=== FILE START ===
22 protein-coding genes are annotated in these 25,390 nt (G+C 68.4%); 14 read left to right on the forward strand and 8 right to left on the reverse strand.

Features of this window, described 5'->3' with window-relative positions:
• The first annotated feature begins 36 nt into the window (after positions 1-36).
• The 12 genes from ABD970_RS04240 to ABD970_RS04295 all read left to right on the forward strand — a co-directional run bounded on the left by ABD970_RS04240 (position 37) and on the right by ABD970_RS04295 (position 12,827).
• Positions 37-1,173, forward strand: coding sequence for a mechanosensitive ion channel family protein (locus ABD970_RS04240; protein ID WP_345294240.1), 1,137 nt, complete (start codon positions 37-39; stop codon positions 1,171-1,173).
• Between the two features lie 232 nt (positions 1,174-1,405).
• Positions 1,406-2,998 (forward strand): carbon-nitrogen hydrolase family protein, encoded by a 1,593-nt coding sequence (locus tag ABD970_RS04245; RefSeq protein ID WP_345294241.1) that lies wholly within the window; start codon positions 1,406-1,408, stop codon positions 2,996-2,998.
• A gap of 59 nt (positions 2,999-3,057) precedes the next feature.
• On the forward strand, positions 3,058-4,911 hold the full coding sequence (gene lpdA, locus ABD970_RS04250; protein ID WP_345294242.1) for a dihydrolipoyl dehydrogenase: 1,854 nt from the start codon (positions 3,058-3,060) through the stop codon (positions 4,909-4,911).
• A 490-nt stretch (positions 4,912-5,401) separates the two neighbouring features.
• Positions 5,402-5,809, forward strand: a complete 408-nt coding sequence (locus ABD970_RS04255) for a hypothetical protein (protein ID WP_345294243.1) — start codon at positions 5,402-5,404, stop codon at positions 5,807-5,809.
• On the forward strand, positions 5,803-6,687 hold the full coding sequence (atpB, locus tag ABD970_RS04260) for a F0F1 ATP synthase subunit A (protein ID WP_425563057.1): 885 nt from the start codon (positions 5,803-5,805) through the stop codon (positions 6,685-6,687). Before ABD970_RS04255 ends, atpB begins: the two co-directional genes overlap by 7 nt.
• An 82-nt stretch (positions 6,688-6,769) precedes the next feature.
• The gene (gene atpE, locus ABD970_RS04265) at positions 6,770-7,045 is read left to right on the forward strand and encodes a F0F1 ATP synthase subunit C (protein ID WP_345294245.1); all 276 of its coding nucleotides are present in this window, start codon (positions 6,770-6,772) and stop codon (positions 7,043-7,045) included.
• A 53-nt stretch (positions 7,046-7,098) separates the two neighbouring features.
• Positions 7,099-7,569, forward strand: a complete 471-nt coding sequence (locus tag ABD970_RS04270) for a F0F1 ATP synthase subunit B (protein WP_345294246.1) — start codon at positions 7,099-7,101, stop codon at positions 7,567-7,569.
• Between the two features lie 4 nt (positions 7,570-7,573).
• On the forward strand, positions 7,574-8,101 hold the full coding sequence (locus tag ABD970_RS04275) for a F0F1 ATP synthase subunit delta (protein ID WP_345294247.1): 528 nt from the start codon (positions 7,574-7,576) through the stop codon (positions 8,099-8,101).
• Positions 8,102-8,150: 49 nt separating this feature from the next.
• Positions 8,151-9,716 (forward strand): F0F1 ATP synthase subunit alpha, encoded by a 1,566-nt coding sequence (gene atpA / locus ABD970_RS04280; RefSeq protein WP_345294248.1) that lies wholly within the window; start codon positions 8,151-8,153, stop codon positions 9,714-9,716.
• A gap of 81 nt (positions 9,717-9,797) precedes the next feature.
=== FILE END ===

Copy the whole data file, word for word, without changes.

22 protein-coding genes are annotated in these 25,390 nt (G+C 68.4%); 14 read left to right on the forward strand and 8 right to left on the reverse strand.

Features of this window, described 5'->3' with window-relative positions:
• The first annotated feature begins 36 nt into the window (after positions 1-36).
• The 12 genes from ABD970_RS04240 to ABD970_RS04295 all read left to right on the forward strand — a co-directional run bounded on the left by ABD970_RS04240 (position 37) and on the right by ABD970_RS04295 (position 12,827).
• Positions 37-1,173, forward strand: coding sequence for a mechanosensitive ion channel family protein (locus ABD970_RS04240; protein ID WP_345294240.1), 1,137 nt, complete (start codon positions 37-39; stop codon positions 1,171-1,173).
• Between the two features lie 232 nt (positions 1,174-1,405).
• Positions 1,406-2,998 (forward strand): carbon-nitrogen hydrolase family protein, encoded by a 1,593-nt coding sequence (locus tag ABD970_RS04245; RefSeq protein ID WP_345294241.1) that lies wholly within the window; start codon positions 1,406-1,408, stop codon positions 2,996-2,998.
• A gap of 59 nt (positions 2,999-3,057) precedes the next feature.
• On the forward strand, positions 3,058-4,911 hold the full coding sequence (gene lpdA, locus ABD970_RS04250; protein ID WP_345294242.1) for a dihydrolipoyl dehydrogenase: 1,854 nt from the start codon (positions 3,058-3,060) through the stop codon (positions 4,909-4,911).
• A 490-nt stretch (positions 4,912-5,401) separates the two neighbouring features.
• Positions 5,402-5,809, forward strand: a complete 408-nt coding sequence (locus ABD970_RS04255) for a hypothetical protein (protein ID WP_345294243.1) — start codon at positions 5,402-5,404, stop codon at positions 5,807-5,809.
• On the forward strand, positions 5,803-6,687 hold the full coding sequence (atpB, locus tag ABD970_RS04260) for a F0F1 ATP synthase subunit A (protein ID WP_425563057.1): 885 nt from the start codon (positions 5,803-5,805) through the stop codon (positions 6,685-6,687). Before ABD970_RS04255 ends, atpB begins: the two co-directional genes overlap by 7 nt.
• An 82-nt stretch (positions 6,688-6,769) precedes the next feature.
• The gene (gene atpE, locus ABD970_RS04265) at positions 6,770-7,045 is read left to right on the forward strand and encodes a F0F1 ATP synthase subunit C (protein ID WP_345294245.1); all 276 of its coding nucleotides are present in this window, start codon (positions 6,770-6,772) and stop codon (positions 7,043-7,045) included.
• A 53-nt stretch (positions 7,046-7,098) separates the two neighbouring features.
• Positions 7,099-7,569, forward strand: a complete 471-nt coding sequence (locus tag ABD970_RS04270) for a F0F1 ATP synthase subunit B (protein WP_345294246.1) — start codon at positions 7,099-7,101, stop codon at positions 7,567-7,569.
• Between the two features lie 4 nt (positions 7,570-7,573).
• On the forward strand, positions 7,574-8,101 hold the full coding sequence (locus tag ABD970_RS04275) for a F0F1 ATP synthase subunit delta (protein ID WP_345294247.1): 528 nt from the start codon (positions 7,574-7,576) through the stop codon (positions 8,099-8,101).
• Positions 8,102-8,150: 49 nt separating this feature from the next.
• Positions 8,151-9,716 (forward strand): F0F1 ATP synthase subunit alpha, encoded by a 1,566-nt coding sequence (gene atpA / locus ABD970_RS04280; RefSeq protein WP_345294248.1) that lies wholly within the window; start codon positions 8,151-8,153, stop codon positions 9,714-9,716.
• A gap of 81 nt (positions 9,717-9,797) precedes the next feature.